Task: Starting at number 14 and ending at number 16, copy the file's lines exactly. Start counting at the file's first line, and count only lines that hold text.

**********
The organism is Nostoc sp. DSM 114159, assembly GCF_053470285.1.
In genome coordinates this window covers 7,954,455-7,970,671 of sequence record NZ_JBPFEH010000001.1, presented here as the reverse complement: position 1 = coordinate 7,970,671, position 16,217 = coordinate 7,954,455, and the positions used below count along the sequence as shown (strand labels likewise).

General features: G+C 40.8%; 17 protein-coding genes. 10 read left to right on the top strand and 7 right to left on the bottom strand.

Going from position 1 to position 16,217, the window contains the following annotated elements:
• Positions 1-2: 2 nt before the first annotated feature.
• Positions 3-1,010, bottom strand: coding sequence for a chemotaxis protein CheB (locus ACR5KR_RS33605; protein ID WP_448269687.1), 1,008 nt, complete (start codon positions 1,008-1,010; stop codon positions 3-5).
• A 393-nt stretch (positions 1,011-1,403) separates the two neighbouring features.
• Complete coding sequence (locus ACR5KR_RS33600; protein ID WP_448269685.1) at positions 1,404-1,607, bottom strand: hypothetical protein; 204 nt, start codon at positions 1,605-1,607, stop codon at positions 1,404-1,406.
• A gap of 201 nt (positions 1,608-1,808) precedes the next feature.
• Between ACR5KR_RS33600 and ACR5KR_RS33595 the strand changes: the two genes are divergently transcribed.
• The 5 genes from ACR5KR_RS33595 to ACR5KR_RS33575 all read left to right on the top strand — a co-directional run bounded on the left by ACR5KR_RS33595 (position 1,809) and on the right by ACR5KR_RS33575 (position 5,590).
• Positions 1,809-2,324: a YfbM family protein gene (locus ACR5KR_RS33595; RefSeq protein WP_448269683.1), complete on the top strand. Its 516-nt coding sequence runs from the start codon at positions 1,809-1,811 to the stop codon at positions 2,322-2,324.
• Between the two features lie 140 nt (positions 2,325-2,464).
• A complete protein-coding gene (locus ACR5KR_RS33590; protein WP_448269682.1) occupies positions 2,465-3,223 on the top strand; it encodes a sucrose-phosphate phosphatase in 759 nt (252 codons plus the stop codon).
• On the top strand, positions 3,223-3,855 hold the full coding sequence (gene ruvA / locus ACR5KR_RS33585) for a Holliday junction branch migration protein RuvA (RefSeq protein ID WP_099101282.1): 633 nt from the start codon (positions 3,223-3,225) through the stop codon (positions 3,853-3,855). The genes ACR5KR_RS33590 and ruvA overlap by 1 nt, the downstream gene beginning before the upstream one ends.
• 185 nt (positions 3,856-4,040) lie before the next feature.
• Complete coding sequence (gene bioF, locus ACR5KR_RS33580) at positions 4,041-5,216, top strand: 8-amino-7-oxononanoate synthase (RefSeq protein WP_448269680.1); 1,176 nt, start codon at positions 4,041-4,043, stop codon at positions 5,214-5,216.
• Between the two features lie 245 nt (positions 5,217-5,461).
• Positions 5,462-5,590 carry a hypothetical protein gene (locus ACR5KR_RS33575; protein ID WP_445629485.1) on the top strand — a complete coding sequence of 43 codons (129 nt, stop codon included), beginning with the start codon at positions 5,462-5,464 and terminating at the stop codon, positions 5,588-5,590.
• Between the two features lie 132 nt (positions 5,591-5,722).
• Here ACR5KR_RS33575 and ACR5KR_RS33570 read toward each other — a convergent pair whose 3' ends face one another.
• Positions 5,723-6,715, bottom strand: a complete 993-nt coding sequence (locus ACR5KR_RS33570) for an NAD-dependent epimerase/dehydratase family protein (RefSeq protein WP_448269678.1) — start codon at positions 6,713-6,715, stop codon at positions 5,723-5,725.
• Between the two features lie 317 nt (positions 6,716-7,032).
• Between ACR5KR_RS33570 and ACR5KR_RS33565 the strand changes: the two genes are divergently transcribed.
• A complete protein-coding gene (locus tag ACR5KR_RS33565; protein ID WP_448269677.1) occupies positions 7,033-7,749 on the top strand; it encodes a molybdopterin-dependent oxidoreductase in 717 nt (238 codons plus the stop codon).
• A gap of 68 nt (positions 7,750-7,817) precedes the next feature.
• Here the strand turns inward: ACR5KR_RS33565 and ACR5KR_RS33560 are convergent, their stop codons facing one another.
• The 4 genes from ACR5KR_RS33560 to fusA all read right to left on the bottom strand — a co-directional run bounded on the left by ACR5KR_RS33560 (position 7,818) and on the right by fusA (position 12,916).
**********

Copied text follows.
• A complete protein-coding gene (locus ACR5KR_RS33590; protein WP_448269682.1) occupies positions 2,465-3,223 on the top strand; it encodes a sucrose-phosphate phosphatase in 759 nt (252 codons plus the stop codon).
• On the top strand, positions 3,223-3,855 hold the full coding sequence (gene ruvA / locus ACR5KR_RS33585) for a Holliday junction branch migration protein RuvA (RefSeq protein ID WP_099101282.1): 633 nt from the start codon (positions 3,223-3,225) through the stop codon (positions 3,853-3,855). The genes ACR5KR_RS33590 and ruvA overlap by 1 nt, the downstream gene beginning before the upstream one ends.
• 185 nt (positions 3,856-4,040) lie before the next feature.